20 years later, the legacies of 9/11 and the war on terror have just begun

20 years later, the legacies of 9/11 and the war on terror have just begun
© Bonnie Cash

As the United States commemorates 20 years since the terrorist attacks on 9/11, images of the Taliban returning to power in Afghanistan fill the screens. The War in Afghanistan has led to 241,000 deaths, displaced 5.9 million Afghans and cost $2.3 trillion. So much blood and treasure lost is arguably the greatest legacy of 9/11 and the “global war on terror”. But it is hardly the only one, nor the one that may be the longest lasting.   

From Brussels to Bali, the post-9/11 global war on terror has upended politics, devastated ecologies, and scarred societies. Black sitesburn pitsdrone strikes and special forces operations mar barren and urban spaces across Asia, Africa, and beyond and leave their emotional residue to linger like ash. Uncommon birth defects, infertility and other health maladies stemming from more than a decade of war contamination plague the people of Iraq. Suicide rates of U.S. active duty personnel and veterans from the global war on terror have outpaced combat deaths by more than four-to-one. The families of civilian victims of drone strikes seek redress for the death of loved ones. These are just a few ways the war on terror has infiltrated localities and destroyed families around the world. For far too many, the stakes have been far too personal and painful. 

Reminders of the prolonged U.S.-led fight against terrorism in the form of technologies, labor, and logics are now finding their way into unlikely places. While being incredibly destructive, war is also generative. It creates new norms, structures, commodities and social relations that outlive the formal conflict. 

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Signs of the global war on terror’s deep impact are all around us. Airport security, most noticeably, has changed forever. Biometric and facial recognition technologies, experimented with and perfected during the global war on terror, are now a standard arrow in the quiver of most states. Private companies and contractors that first cut their teeth during the war on terror have become indispensable for states both at home and abroad. U.S. border security, for example, is being parceled out to drone operating companies that earlier served in Afghanistan and Iraq. Similarly, military contractors have seamlessly moved from the frontiers of war to the world of trade and infrastructural development, providing logistical services to resource-extraction firms in Africa and protecting newly laid Chinese Belt-and-Road initiatives.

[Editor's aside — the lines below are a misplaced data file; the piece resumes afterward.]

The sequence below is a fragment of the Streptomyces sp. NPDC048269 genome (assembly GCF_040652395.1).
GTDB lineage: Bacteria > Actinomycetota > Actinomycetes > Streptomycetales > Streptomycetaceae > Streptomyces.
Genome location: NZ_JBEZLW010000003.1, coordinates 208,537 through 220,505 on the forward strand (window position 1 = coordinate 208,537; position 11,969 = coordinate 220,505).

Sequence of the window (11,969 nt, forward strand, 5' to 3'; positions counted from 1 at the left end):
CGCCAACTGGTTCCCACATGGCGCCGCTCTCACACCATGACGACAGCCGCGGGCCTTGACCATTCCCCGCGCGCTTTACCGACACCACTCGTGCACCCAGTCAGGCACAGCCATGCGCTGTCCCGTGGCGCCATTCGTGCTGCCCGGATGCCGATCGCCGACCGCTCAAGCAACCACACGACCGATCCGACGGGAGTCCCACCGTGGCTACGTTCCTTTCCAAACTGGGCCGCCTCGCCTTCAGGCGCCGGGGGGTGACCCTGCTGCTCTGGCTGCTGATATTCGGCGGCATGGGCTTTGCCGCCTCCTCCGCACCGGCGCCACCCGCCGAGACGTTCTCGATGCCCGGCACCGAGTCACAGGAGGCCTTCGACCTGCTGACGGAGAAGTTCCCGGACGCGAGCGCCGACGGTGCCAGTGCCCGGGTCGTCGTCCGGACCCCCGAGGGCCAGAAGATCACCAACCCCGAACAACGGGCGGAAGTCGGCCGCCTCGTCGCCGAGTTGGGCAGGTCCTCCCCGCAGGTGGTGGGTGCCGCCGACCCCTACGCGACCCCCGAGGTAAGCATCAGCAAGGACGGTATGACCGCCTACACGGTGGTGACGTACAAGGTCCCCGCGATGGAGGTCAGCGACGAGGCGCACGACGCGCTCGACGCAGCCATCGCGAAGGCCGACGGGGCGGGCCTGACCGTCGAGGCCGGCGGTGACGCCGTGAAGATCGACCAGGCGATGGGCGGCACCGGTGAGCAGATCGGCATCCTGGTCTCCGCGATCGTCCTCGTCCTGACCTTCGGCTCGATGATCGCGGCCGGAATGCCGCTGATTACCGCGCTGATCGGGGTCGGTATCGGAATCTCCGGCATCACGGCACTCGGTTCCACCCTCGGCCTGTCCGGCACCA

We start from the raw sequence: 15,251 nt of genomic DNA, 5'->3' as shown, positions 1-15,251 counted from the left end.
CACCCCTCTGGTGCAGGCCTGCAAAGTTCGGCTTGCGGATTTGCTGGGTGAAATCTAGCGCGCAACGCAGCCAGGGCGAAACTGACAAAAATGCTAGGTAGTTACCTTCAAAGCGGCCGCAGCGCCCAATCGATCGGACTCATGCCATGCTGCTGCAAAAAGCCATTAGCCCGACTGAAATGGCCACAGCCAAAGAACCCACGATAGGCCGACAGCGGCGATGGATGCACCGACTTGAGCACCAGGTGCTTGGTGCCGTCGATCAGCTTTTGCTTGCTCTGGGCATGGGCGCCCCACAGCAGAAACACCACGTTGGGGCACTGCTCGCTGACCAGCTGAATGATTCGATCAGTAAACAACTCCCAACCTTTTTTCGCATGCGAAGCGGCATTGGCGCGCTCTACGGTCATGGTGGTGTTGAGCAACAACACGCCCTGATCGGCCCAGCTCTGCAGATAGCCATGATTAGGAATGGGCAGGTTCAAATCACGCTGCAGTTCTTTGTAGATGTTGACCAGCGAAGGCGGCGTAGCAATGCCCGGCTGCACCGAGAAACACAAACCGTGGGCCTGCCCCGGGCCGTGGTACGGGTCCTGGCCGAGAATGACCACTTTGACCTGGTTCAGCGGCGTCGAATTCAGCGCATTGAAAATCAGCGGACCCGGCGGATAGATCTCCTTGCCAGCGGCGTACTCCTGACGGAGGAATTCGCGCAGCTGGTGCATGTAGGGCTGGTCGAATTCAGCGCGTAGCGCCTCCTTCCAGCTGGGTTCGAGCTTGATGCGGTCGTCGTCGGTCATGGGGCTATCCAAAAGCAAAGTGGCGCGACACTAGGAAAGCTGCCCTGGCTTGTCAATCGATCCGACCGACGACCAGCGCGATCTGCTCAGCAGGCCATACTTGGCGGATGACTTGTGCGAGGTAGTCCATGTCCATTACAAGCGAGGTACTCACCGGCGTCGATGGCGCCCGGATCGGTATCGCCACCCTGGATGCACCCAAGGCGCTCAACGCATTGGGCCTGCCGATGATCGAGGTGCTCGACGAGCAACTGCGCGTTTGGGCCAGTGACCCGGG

The elaborate architecture of the war also mobilized a vast labor force. These soldiers, academics and bureaucrats, trained and mobilized for a multi-faceted and multi-front war, are now reapplying their skills elsewhere. Jobless veterans are turning to both illicit gangs and licit private security companies. Third-country-nationals employed for performing grunt work on U.S. military bases are finding precarious work in other parts of the world. Meanwhile, anti-terrorism experts and think tanks, once fully immersed in a war on terror paradigm and rewarded with funding, are trying to remain relevant by repackaging ideas of a threat-plagued world that demand security-centric frameworks. Likewise, bureaucrats who earlier managed the war’s expansive logistics, are retrofitting their models for the emerging great-power conflict between China and the U.S. 

But perhaps the most pernicious and visceral legacy of the war on terror is the manner it shaped the language of everyday politics to define human relations. The laws and language propagated during the global war on terror permeate the way democratic and non-democratic societies articulate differences between those who belong and those who do not. Arab states, such as Egypt, Saudi Arabia and the United Arab Emirates, are using the term “terrorist” to demonize and repress the Muslim Brotherhood. The Chinese government is instrumentalizing the label as a justification to intern millions of Muslims and subject them to cultural genocide. Muslim minorities and diasporas are subjected to questions of loyalty and Islamaphobia in the United States and across Europe, condemned to a perpetual state of the “potentially dangerous” and charges as fifth columns

While the ignominious U.S. withdrawal from Afghanistan may at first appear to signal a waning empire and the closing chapter on the war on terror, it must be remembered that America’s imperial power was never solely tied to an on-the-ground presence in foreign lands. As states across the globe draw on the technologies, labor and language generated for a planetary-scale conflict, the legacies of the American-initiated global war on terror continue to metastasize. These legacies resonate most prominently not in the form of soldiers, invasions and military operations, but through the manner in which people and states have come to frame and understand the world around them.

Ameem Lutfi is a research fellow at the Middle East Institute at the National University of Singapore. Kevin L. Schwartz is a research fellow at the Oriental Institute, Czech Academy of Sciences. Together they co-founded and co-direct the 9/11 Legacies project.